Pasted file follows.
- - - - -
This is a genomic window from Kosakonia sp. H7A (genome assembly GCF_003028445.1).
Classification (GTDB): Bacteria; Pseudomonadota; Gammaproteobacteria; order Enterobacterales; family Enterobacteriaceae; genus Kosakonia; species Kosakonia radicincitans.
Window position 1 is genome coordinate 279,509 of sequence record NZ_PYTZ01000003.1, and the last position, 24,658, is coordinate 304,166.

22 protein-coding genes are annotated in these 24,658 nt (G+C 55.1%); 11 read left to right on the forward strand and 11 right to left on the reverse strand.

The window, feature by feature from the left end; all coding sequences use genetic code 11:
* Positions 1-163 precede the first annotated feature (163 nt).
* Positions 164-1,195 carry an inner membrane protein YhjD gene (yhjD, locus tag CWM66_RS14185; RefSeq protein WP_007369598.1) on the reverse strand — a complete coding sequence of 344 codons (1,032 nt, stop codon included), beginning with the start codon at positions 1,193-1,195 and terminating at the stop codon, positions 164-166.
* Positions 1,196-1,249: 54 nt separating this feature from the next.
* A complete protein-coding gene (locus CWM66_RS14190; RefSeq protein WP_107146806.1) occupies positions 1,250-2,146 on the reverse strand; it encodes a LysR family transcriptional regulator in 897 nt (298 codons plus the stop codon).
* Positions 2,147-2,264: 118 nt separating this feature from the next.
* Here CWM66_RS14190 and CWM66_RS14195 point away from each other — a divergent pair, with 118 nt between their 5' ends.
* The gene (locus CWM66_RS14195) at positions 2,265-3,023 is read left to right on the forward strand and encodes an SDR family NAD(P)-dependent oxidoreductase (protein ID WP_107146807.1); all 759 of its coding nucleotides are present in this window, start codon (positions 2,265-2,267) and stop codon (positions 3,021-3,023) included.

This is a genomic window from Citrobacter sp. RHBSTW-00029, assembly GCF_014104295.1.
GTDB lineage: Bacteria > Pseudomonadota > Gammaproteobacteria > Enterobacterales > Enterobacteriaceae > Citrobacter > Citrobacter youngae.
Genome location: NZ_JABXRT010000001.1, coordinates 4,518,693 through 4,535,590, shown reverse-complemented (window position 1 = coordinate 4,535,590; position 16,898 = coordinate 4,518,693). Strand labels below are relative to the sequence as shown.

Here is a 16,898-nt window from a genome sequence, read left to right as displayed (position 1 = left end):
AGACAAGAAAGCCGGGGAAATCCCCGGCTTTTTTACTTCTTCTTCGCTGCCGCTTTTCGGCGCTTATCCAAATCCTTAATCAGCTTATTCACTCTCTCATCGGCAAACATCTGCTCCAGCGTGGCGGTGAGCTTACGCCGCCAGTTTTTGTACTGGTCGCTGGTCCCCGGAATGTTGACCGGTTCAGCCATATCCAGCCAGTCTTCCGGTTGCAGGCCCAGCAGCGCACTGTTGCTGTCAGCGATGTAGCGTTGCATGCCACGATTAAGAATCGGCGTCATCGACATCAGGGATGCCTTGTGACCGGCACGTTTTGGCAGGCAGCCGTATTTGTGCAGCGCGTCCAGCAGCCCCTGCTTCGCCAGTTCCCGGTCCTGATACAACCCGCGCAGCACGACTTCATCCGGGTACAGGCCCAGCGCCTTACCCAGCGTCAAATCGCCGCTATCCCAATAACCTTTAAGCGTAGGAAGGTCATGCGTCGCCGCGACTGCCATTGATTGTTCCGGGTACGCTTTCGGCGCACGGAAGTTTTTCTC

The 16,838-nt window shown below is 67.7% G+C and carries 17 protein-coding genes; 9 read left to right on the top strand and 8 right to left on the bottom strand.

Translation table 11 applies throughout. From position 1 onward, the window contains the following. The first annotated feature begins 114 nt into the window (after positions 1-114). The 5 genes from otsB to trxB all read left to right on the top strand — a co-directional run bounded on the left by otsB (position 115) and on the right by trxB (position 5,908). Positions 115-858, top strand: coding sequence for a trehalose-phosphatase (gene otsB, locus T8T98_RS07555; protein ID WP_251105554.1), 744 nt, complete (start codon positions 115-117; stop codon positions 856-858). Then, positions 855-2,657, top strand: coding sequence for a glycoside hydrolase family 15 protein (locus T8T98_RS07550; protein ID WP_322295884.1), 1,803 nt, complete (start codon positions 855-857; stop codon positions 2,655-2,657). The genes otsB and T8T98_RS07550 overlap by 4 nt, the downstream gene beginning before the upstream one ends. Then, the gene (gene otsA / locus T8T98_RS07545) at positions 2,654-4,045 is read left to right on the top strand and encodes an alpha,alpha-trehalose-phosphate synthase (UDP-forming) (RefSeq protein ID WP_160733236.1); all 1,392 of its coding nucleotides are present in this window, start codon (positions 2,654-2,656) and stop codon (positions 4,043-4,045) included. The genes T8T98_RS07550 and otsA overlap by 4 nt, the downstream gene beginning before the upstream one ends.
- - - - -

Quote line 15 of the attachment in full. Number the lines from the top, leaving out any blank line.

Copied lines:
Genome location: NZ_JABXRT010000001.1, coordinates 4,518,693 through 4,535,590, shown reverse-complemented (window position 1 = coordinate 4,535,590; position 16,898 = coordinate 4,518,693). Strand labels below are relative to the sequence as shown.